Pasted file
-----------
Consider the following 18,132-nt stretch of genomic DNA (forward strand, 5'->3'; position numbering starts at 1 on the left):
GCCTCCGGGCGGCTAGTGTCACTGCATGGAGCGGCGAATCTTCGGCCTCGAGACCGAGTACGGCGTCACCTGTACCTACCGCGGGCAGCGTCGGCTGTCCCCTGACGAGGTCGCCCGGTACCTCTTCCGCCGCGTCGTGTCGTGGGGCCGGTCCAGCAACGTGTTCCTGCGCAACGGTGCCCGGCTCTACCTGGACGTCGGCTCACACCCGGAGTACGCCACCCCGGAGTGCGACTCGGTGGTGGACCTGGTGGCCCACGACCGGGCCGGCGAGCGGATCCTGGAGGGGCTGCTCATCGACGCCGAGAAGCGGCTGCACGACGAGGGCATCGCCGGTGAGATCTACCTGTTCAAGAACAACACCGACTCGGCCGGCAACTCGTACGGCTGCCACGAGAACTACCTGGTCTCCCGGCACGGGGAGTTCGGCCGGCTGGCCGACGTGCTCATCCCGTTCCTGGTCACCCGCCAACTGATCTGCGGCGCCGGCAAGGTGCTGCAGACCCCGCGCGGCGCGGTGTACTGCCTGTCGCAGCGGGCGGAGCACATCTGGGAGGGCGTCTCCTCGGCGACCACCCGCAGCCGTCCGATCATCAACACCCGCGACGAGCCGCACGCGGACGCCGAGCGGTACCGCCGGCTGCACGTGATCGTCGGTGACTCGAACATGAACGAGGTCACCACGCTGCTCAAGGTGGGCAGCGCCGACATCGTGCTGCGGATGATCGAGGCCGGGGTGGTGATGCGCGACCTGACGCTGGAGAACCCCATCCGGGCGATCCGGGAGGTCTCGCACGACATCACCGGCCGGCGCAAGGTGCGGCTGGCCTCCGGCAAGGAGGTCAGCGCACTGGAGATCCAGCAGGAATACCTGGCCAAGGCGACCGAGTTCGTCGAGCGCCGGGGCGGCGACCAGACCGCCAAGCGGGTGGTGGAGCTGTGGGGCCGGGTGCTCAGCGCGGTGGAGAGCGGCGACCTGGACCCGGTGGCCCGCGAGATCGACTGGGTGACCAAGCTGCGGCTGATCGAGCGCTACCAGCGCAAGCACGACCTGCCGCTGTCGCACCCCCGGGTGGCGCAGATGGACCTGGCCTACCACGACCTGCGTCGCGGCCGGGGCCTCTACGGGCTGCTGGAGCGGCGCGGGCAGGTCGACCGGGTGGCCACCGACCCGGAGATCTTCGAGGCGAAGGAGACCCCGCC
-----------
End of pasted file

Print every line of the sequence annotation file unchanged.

Consider the following 18,132-nt stretch of genomic DNA (forward strand, 5'->3'; position numbering starts at 1 on the left):
GCCTCCGGGCGGCTAGTGTCACTGCATGGAGCGGCGAATCTTCGGCCTCGAGACCGAGTACGGCGTCACCTGTACCTACCGCGGGCAGCGTCGGCTGTCCCCTGACGAGGTCGCCCGGTACCTCTTCCGCCGCGTCGTGTCGTGGGGCCGGTCCAGCAACGTGTTCCTGCGCAACGGTGCCCGGCTCTACCTGGACGTCGGCTCACACCCGGAGTACGCCACCCCGGAGTGCGACTCGGTGGTGGACCTGGTGGCCCACGACCGGGCCGGCGAGCGGATCCTGGAGGGGCTGCTCATCGACGCCGAGAAGCGGCTGCACGACGAGGGCATCGCCGGTGAGATCTACCTGTTCAAGAACAACACCGACTCGGCCGGCAACTCGTACGGCTGCCACGAGAACTACCTGGTCTCCCGGCACGGGGAGTTCGGCCGGCTGGCCGACGTGCTCATCCCGTTCCTGGTCACCCGCCAACTGATCTGCGGCGCCGGCAAGGTGCTGCAGACCCCGCGCGGCGCGGTGTACTGCCTGTCGCAGCGGGCGGAGCACATCTGGGAGGGCGTCTCCTCGGCGACCACCCGCAGCCGTCCGATCATCAACACCCGCGACGAGCCGCACGCGGACGCCGAGCGGTACCGCCGGCTGCACGTGATCGTCGGTGACTCGAACATGAACGAGGTCACCACGCTGCTCAAGGTGGGCAGCGCCGACATCGTGCTGCGGATGATCGAGGCCGGGGTGGTGATGCGCGACCTGACGCTGGAGAACCCCATCCGGGCGATCCGGGAGGTCTCGCACGACATCACCGGCCGGCGCAAGGTGCGGCTGGCCTCCGGCAAGGAGGTCAGCGCACTGGAGATCCAGCAGGAATACCTGGCCAAGGCGACCGAGTTCGTCGAGCGCCGGGGCGGCGACCAGACCGCCAAGCGGGTGGTGGAGCTGTGGGGCCGGGTGCTCAGCGCGGTGGAGAGCGGCGACCTGGACCCGGTGGCCCGCGAGATCGACTGGGTGACCAAGCTGCGGCTGATCGAGCGCTACCAGCGCAAGCACGACCTGCCGCTGTCGCACCCCCGGGTGGCGCAGATGGACCTGGCCTACCACGACCTGCGTCGCGGCCGGGGCCTCTACGGGCTGCTGGAGCGGCGCGGGCAGGTCGACCGGGTGGCCACCGACCCGGAGATCTTCGAGGCGAAGGAGACCCCGCC